Rebalancing food production and nature conservation; the need for design-oriented research

W.A.H. Rossing, R. Sabatier, F. Teillard, J.C.J. Groot, P.A. Tittonell

Research output: Chapter in Book/Report/Conference proceedingChapterAcademicpeer-review

1 Citation (Scopus)


The unprecedented impacts of humans on the Earth (e.g. Rockström et al., 2009; Sachs et al., 2010; Foley, 2011) have prompted a debate on the future of land use and, with agriculture as the major anthropogenic use, on new models of agricultural production. In addition to concerns about the eects of current agricultural land use, the debate is fuelled by the predicted growth of the human population, at least until 2050, and the associated need to nourish an extra 3 billion people in the face of a limited unused area of agriculturally exploitable land (e.g. Godfray et al., 2010). Leadley et al. (2014) predict rapid shifts in the state of ecosystems at regional scales within the next decades that it will be dicult to reverse. Assuming business-as-usual socioeconomic development pathways, these shifts will drive coupled human-environment systems to highly degraded states in terms of biodiversity, ecosystem services, and human well-being. Steen et al. (2015) describe how planetary boundaries that delimit a ‘safe space’ for global societal development have been exceeded in the domains of climate change and land-system change and are reaching well into high-risk zones for biosphere integrity (operationalized as genetic diversity) and biogeochemical ows of P and N. For various indicators, it is not the absolute global levels that are a cause for concern, but the speed at which current levels are being reached, which is unprecedented in the Anthropocene (Kidwell, 2015).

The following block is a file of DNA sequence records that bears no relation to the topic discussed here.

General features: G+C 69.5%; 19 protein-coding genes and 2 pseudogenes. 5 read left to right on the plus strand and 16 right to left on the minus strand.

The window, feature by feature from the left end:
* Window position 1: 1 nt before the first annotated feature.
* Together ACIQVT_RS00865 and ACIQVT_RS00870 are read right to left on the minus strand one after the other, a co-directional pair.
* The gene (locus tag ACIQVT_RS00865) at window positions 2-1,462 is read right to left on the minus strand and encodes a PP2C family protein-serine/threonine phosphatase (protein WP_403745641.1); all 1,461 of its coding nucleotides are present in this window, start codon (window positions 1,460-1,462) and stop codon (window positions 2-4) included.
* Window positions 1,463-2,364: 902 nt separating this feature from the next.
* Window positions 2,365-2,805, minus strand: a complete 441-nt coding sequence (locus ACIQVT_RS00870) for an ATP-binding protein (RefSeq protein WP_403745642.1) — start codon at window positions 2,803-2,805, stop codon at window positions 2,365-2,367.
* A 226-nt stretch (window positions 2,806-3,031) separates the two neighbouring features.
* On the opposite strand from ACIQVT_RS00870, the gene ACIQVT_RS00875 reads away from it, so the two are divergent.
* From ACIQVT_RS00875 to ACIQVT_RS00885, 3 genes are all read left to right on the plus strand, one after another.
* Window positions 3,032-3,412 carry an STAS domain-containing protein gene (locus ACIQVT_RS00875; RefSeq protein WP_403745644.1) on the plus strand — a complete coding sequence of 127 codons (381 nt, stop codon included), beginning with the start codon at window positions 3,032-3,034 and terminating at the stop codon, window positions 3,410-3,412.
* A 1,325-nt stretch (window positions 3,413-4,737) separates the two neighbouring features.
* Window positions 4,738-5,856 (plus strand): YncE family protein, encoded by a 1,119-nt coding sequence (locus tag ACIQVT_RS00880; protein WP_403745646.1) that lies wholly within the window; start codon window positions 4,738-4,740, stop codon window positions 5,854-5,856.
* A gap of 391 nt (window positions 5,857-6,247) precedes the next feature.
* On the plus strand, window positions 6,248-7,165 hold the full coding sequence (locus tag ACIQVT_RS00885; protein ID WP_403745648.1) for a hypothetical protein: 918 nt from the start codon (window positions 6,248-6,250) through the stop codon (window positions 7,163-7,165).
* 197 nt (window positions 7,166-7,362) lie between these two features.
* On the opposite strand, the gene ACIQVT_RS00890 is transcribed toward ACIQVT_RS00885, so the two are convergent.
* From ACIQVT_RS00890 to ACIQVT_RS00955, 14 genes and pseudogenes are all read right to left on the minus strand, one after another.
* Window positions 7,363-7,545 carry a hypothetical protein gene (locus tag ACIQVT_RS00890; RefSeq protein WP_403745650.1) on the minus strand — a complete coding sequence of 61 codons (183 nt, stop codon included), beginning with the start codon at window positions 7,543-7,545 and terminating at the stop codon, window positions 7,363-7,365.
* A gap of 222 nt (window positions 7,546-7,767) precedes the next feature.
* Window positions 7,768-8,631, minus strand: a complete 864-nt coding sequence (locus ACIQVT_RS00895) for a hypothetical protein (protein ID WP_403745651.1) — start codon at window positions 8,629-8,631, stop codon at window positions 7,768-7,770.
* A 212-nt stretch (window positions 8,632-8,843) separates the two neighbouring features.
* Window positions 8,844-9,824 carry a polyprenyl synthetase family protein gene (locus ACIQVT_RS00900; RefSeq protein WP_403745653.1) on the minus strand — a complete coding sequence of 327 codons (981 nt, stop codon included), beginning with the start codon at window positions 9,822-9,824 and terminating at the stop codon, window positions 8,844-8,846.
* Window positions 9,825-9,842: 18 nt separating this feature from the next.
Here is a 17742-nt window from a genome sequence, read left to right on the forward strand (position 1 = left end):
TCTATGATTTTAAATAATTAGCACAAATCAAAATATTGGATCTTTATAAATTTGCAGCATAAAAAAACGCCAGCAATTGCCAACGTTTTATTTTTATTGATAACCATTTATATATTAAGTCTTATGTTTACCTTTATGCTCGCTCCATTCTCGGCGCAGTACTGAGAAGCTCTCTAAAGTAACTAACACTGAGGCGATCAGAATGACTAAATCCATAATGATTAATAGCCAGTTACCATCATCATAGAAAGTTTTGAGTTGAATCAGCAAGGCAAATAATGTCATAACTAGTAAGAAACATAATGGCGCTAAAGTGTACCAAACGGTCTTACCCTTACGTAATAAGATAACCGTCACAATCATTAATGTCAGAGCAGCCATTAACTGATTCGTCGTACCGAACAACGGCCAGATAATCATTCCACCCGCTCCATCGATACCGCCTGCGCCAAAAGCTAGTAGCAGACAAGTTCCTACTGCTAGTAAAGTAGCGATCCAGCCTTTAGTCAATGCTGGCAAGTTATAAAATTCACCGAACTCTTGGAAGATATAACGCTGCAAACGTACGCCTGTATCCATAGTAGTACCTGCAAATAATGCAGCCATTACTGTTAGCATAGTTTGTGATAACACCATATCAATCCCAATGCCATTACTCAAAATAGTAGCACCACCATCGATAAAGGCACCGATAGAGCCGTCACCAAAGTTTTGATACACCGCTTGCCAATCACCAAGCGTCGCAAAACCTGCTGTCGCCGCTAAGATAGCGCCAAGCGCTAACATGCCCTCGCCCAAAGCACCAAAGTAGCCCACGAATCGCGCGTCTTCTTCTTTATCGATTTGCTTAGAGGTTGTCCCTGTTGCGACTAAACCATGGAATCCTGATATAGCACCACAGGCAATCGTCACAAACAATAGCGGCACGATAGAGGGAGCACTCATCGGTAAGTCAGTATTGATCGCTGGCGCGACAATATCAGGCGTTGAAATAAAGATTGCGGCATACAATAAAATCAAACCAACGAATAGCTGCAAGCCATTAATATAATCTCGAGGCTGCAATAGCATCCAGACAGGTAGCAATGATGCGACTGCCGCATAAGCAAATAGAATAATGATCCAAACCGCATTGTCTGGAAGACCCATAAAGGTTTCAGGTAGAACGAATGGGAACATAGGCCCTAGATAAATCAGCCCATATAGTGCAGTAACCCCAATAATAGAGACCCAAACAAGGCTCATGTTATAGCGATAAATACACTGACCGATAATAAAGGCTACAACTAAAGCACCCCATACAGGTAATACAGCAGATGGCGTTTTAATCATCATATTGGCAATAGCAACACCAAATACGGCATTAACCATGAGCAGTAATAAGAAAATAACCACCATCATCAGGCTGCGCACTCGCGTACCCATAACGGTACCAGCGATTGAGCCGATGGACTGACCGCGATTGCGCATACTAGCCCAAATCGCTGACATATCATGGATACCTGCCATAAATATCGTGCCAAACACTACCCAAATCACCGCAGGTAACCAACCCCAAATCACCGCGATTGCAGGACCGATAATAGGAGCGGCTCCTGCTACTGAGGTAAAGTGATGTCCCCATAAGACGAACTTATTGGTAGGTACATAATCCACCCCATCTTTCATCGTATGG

Original languageEnglish
Title of host publicationFood production and nature conservation. Conflicts and Solutions
EditorsIain J. Gordon, Geoff R. Squire, Herbert H.T. Prins
ISBN (Print)9781138859395
Publication statusPublished - 2016


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